As a self-taught artist who is largely making a name for her work online, Kharb joins a burgeoning movement of young craftspeople who are using the Internet to bring their pieces directly to potential customers. She values the Mira Art Collective, as well as sites like Etsy, where she’s also a member, for their ability to show people the process and meaning behind a particular piece. She believes it’s one way for smaller local artists to distinguish themselves from mass-produced products. “If you’re making something like jewelry or T-shirts locally, then there are big corporations that can reproduce and sell that same image for way cheaper, sometimes even in the same store,” she says. But the motivations are different: “A lot of artists selling at a local, smaller scale primarily want to share their work with the community,” she explains, “and it becomes more difficult when there are products made in China that look almost exactly alike and cost half the price. But with the local piece, someone spent all this time on it creatively.” For Kharb, the decision to stay local is only natural.


Idle Hands is located at 805 Pacific Ave., Santa Cruz. For hours call 466-9305. Visit the Mira Art Collective online at miraart.ning.com. Neenel Kharb’s work can also be found at etsy.com.
Comments (0)Add Comment

Write comment
smaller | bigger

busy
 

Share this on your social networks

Bookmark and Share

Share this

Bookmark and Share

 

Reflecting Glass

Composer Philip Glass’ first trip to Big Sur was by motorcycle; little did he know that he’d establish a music festival there six decades later.

 

Rosh Hashanah

Rosh Hashanah, the Jewish New Year, occurs this year during Libra, the sign of creating right relations with all aspects life and with earth’s kingdoms. We contemplate (the Libra meditation) forgiveness, which means, “to give for another.” Forgiveness is not pardon. It’s a sacrifice (fire in the heart, giving from the heart). Forgiveness is giving up for the good of the other. This is the law of evolution (the path of return).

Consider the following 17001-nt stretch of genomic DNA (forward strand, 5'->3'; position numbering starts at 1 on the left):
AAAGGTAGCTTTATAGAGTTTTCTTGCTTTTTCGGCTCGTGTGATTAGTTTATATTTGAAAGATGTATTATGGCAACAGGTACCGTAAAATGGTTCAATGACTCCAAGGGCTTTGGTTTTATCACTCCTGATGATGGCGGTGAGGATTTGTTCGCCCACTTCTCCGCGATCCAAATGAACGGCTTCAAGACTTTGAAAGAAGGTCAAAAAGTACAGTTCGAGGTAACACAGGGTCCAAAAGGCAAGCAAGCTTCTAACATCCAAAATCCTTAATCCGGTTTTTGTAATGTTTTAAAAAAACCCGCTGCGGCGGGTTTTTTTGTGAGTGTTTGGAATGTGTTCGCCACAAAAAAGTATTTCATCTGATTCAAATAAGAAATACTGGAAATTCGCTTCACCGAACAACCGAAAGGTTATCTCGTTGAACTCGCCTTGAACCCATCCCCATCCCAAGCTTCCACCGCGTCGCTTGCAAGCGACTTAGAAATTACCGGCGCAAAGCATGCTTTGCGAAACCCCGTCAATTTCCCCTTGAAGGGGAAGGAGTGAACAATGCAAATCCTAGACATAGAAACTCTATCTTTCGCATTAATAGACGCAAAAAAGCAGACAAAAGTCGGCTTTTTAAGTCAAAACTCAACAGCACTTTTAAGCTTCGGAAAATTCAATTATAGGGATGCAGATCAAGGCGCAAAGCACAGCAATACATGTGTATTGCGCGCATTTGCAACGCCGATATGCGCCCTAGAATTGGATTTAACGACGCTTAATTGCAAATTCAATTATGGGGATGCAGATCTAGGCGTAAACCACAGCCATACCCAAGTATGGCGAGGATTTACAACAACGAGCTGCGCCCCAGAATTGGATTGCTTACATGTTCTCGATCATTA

The New Tech Nexus

Community leaders in science and technology unite to form web-based networking program

 

Film, Times & Events: Week of September 26

Santa Cruz area movie theaters >
Sign up for Good Times weekly newsletter
Get the latest news, events

RSS Feed Burner

 Subscribe in a reader

Latest Comments

 

Wurst Case Scenario

Venus Spirits releases agave spirit, Renee Shepherd on planting garlic, Sausagefest 2014, and wine harvest in full swing

 

Do you think you are addicted to technology?

Santa Cruz  |  Unemployed

 

Best of Santa Cruz County

The 2013 Santa Cruz County Readers' Poll and Critics’ Picks It’s our biggest issue of the year, and in it, your votes—more than 6,500 of them—determined the winners of The Best of Santa Cruz County Readers’ Poll. New to the long list of local restaurants, shops and other notables that captured your interest: Best Beer Selection, Best Locally Owned Business, Best Customer Service and Best Marijuana Dispensary. In the meantime, many readers were ever so chatty online about potential new categories. Some of the suggestions that stood out: Best Teen Program and Best Web Design/Designer. But what about: Dog Park, Church, Hotel, Local Farm, Therapist (I second that!) or Sports Bar—not to be confused with Bra. Our favorite suggestion: Best Act of Kindness—one reader noted Café Gratitude and the free meals it offered to the Santa Cruz Police Department in the aftermath of recent crimes. Perhaps some of these can be woven into next year’s ballot, so stay tuned. In the meantime, enjoy the following pages and take note of our Critics’ Picks, too, beginning on page 91. A big thanks for voting—and for reading—and an even bigger congratulations to all of the winners. Enjoy.  -Greg Archer, EditorBest of Santa Cruz County Readers’ Poll INDEX

 

Apricot Wine for Dessert

Thomas Kruse Winery, a participant in the new Santa Clara Wine Trail, has been around for a long time—since 1971, to be exact. When our little group arrived to try some wine at the Kruses’ low-key tasting room, Thomas Kruse and his wife Karen were there to greet us. Theirs is a small operation, and they’re proud to offer quality wine at affordable prices. “Because we are small and low-tech, it’s easy to relate to the whole winemaking process,” says Karen—and the Kruses take pride in making wine “just like it has been made for centuries.”